One third of the month is almost gone so it is probably time to review what stuff we have bought.

I am not including groceries and fuel which are both consumables nor ‘experiences’ such as gym fees, dining out and entrance to entertainment venues.

We have purchased and brought 3 things into our home. They are:

A pump for a 20 litre drum of chemical. It took a bit of research to find where we could source one but we succeeded.

A new lockable door handle for the freshly painted door between the garage and the workshop area.

A small bundle of fabric from the thrift shop. I have already used most of the orange fabric and the remainder will be used up as I continue making Boomerang bags.

I am pretty pleased when I consider how little ‘stuff’ we buy.

A Continuing Tale

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There is no doubt in my mind that decluttering is a long-term and ongoing project. This post from 2017 explains my thoughts in detail.

I have been a bit under the weather for the past few days with a head cold but am definitely much improved today. Since we were in lockdown until 6pm today, I took the opportunity to do a bit of cleaning, tidying and decluttering. I have really just done the bare minimum at home over the last 4 months while my mother was ill and following her death as there were many other more pressing priorities.

As I noted in another old post from 2015:

“Circumstances are constantly evolving as we welcome children into our homes, they grow and then finally leave home.  Later there may be the addition of grandchildren or the death of a spouse.  All of these things require us to adapt what we have and how we use it.  It is easy for the essentials of one phase of our lives to become the clutter of the future so it is wise to review our needs regularly.”

I am not sure of exactly what prompted me to write that 6 years ago but it is certainly relevant to my current situation. Not only have I acquired items that belonged to my mother but I am also reassessing what we really need.

We have been empty-nesters for close to 16 years, however, during that time the lives and needs of our children have become increasingly separate to us. They are now thoroughly independent adults in their mid-late 30s. Even the grandchildren are moving into their teen years.

The impetus for some of my recent decluttering has been multi-faceted.

Acquisition of items from Mum
Items becoming obsolete due to improved organisation
Need to use the available storage as efficiently as possible
Continuing realisation of how much/little I actually need
Desire to give to others who need items
Considering the possibility of relocating sometime in the future

I don’t have many photos for this post but here is one example of what I have achieved recently.

This is a photo of my laundry cupboard back in 2015.

I had one laundry hamper in the cupboard and another mesh foldable one in our bedroom.

About 3 years ago I relocated the vacuum cleaner to the bottom of the linen cupboard and the space on the left-hand side of this photo was home to the portable dehumidifier. This worked reasonably well except I was not overly thrilled with a basket of worn clothes lurking in the corner of our bedroom.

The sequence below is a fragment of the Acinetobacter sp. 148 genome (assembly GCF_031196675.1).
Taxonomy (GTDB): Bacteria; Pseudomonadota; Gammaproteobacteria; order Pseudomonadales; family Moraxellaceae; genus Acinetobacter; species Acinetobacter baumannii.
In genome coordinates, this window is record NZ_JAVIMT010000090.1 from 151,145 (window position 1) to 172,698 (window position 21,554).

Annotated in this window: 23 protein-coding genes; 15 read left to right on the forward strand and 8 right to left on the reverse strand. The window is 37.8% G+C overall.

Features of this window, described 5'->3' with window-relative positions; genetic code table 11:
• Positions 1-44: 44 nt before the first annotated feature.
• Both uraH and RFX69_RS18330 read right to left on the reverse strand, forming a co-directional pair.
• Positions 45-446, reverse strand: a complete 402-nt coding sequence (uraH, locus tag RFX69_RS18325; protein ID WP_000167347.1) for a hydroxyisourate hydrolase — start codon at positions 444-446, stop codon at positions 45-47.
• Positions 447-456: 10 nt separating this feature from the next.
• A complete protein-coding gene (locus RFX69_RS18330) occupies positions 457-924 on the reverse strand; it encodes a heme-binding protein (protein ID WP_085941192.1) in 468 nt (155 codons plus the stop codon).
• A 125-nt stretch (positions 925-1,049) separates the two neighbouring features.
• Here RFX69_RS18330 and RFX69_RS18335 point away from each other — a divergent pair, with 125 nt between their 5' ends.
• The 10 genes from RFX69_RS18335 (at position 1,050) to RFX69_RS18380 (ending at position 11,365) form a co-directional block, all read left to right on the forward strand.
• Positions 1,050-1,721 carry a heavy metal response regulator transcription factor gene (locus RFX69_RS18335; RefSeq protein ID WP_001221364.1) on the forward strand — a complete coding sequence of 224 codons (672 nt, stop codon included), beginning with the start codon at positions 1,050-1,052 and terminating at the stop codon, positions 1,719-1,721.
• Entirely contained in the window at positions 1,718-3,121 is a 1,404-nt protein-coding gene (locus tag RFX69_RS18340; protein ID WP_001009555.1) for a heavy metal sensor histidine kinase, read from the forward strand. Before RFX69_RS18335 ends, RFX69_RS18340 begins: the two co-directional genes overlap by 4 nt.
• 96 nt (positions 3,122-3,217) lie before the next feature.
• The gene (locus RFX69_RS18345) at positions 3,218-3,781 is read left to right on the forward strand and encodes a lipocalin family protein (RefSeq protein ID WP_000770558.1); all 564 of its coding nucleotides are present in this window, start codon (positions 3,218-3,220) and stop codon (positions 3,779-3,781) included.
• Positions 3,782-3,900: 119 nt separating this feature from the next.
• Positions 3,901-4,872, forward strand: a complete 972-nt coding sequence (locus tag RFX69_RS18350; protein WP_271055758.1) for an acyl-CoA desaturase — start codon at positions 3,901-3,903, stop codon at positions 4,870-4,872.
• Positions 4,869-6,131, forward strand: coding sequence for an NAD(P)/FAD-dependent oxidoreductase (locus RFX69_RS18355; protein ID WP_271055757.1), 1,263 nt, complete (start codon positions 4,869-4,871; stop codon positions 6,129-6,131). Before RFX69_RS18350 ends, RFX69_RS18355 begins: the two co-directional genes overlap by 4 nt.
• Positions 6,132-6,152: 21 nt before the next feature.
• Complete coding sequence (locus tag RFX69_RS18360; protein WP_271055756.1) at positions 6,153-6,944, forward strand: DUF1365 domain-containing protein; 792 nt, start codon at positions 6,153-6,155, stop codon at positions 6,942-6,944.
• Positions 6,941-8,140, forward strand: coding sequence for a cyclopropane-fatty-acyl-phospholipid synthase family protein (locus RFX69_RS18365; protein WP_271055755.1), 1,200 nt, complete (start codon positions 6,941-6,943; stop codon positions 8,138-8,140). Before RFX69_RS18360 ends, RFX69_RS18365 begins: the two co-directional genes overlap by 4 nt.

I recently acquired another mesh foldable hamper from my mother’s belongings and this prompted me to reconsider how things were arranged. The dehumidifier was rehomed to a cupboard under the laundry bench and I then put the 2 matching hampers in the tall cupboard. They are now designated as ‘lights’ and ‘darks’ so I can see at a glance when a particular load needs doing.

The cane hamper is now surplus to requirements.

The lid had long since broken and the lining ripped so I had fashioned a removable liner from an old sheet. I really did not think it would be a highly desirable item, however, I listed in on a couple of local Buy, Swap, Sell groups and had several enquiries almost immediately. It is going to be collected tomorrow.

Lockdown – Imposition or Opportunity

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I have previously written about the importance of mindset. This can apply to many situations.

That drawer in the kitchen that many people refer to as the ‘junk drawer’? By calling it, even silently to myself, as the ‘useful drawer’ has helped me to ensure that it holds only useful items. It is not a place for junk and this aids in keeping it tidy and uncluttered.

I don’t ‘get rid of stuff’ either. To get rid of something implies that it is rubbish and merely describing it as ‘stuff’ does not ascribe any inherent value to the item. That is fine if it is a piece of ripped paper but if you are struggling with great-grandma’s tea set it is much more difficult. Try saying to yourself that you are letting go of a beautiful item so that it can bring joy to someone else. You will immediately feel more positive and confident about it going to a new home.

Where I live we are currently being instructed to stay at home for all but necessary outings due to community transmission of cases of Covid-19. I recognise that this is difficult for many people and we all need to be aware of our mental health and that of those around us.

Once again, a little bit of positive self-talk and mindset can go a long way. I hear many people talking about being stuck at home and locked down. I prefer to appreciate the time I have been given with very few demands on my time. It can be an opportunity to begin, continue or even finish some of those multitude of projects which do not always make the cut in our normally full and demanding days.

Although our lockdown began at 6pm yesterday, my restrictions actually started first thing on Monday morning after I had a Covid test as I had woken with a very sore throat. Fortunately, the result was negative but I do have a heavy head cold and really do not feel like doing much.

I am embracing the time and have chosen to sort and cull some of the thousands of digital photos I have on my device as well as making some more Boomerang bags and updating the budget.